Speaker: Cristina Menni, Ph.D., King's College London

The TwinsUK registry includes 13,000 twins recruited since 1992. Eighty-five percent of the recruits are females aged 18–85. Every twin completes yearly questionnaires about his/her medical history, and a subset is invited to the hospital for sample collection. Twins share the same DNA and are a natural control for age or cohort, maternal, and multigenerational effects. Furthermore, their lifestyle and environments often are similar. The aims of this study are to estimate the genetic contribution to common conditions and traits in adults, especially with respect to diseases of aging. Metabolomics may reveal novel pathways of aging and age-associated disease. For example, a study found 42 metabolites that are associated with impaired fasting glucose levels. Blood pressure also was linked to certain alleles and metabolites. Using metabolomic profiling and genetics allowed the investigators to identify novel disease-related pathways with the potential for clinical translation, early diagnosis, and treatment stratification. Ongoing work will investigate the link between metabolites and drug response, metabolites and diet, and the role of the microbiome.

Diabetes Prevention Program Outcomes Study (DPPOS)

Speaker: William Knowler, M.D., Dr.P.H., National Institute of Diabetes and Digestive and Kidney Diseases

Dr. Knowler introduced the Diabetes Prevention Program (DPP), a multicenter randomized clinical trial in the United States. The study was intended to investigate whether type 2 diabetes can be prevented or delayed by treating modifiable risk factors. Participants (N = 3,234) were randomized to intensive lifestyle intervention, metformin, or placebo. Diabetes incidence was found to be highest in the placebo group, metformin reduced the risk of diabetes by 31 percent, and lifestyle intervention reduced the risk by 58 percent. Two metabolomic DPP substudies were conducted: the first investigated whether certain metabolites were predictors of diabetes, and the other study aimed to identify new metabolites predictive of cancer and CVD. For the diabetes study, investigators identified cases of diabetes diagnosed before the end of DPP (July 2001) and then matched controls. The cancer/CVD study also was a nested case-control study and used cancer cases that were diagnosed through July 2014. The investigators obtained 306 cases and matched controls. Outcomes of interest in the DPP study include diabetes, CVD, cancer, health care utilization and costs, and physical and cognitive function.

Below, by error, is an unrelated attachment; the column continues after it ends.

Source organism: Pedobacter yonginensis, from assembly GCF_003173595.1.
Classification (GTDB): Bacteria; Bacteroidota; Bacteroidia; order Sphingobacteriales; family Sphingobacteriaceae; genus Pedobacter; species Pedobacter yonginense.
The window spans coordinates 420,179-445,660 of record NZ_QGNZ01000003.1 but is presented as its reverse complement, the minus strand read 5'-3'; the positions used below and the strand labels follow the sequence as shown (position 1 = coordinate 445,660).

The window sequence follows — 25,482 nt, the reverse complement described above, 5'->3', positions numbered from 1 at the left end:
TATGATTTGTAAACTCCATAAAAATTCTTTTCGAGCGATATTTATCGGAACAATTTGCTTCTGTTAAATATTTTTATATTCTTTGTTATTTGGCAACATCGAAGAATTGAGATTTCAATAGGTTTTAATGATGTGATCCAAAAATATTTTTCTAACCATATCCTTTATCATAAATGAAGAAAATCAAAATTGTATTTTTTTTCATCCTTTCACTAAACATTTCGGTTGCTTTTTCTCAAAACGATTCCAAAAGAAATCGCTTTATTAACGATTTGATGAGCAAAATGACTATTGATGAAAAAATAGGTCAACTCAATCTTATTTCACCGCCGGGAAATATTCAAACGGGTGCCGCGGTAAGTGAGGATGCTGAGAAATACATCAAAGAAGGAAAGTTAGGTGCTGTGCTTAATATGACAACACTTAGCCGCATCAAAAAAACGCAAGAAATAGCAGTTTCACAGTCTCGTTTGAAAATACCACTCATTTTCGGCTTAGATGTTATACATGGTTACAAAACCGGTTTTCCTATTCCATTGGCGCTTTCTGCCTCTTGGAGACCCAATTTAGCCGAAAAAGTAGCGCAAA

University College London, London School, Edinburgh and Bristol Consortium (UCLEB)

Speaker: Juan Pablo Casas, M.D., Ph.D., University College London

Dr. Casas introduced the UCLEB consortium, which included eight studies. Outcome phenotypes (e.g., CHD, cancer, diabetes, Alzheimer disease) were recorded, and NMR metabolomics were conducted to look for associations with health outcomes. New methods in metabolomics allowed agnostic discovery of associations. The data were analyzed through differential network analysis: rather than describing the relationship between a single variable and an outcome, the network describes the relationships between all variables. The group is interested in collaborating with others because the magnitude of the associations with disease events often are small to moderate and require large sample sizes. In addition, robust description of dose-response associations or any potential effect modifications will require several thousand events.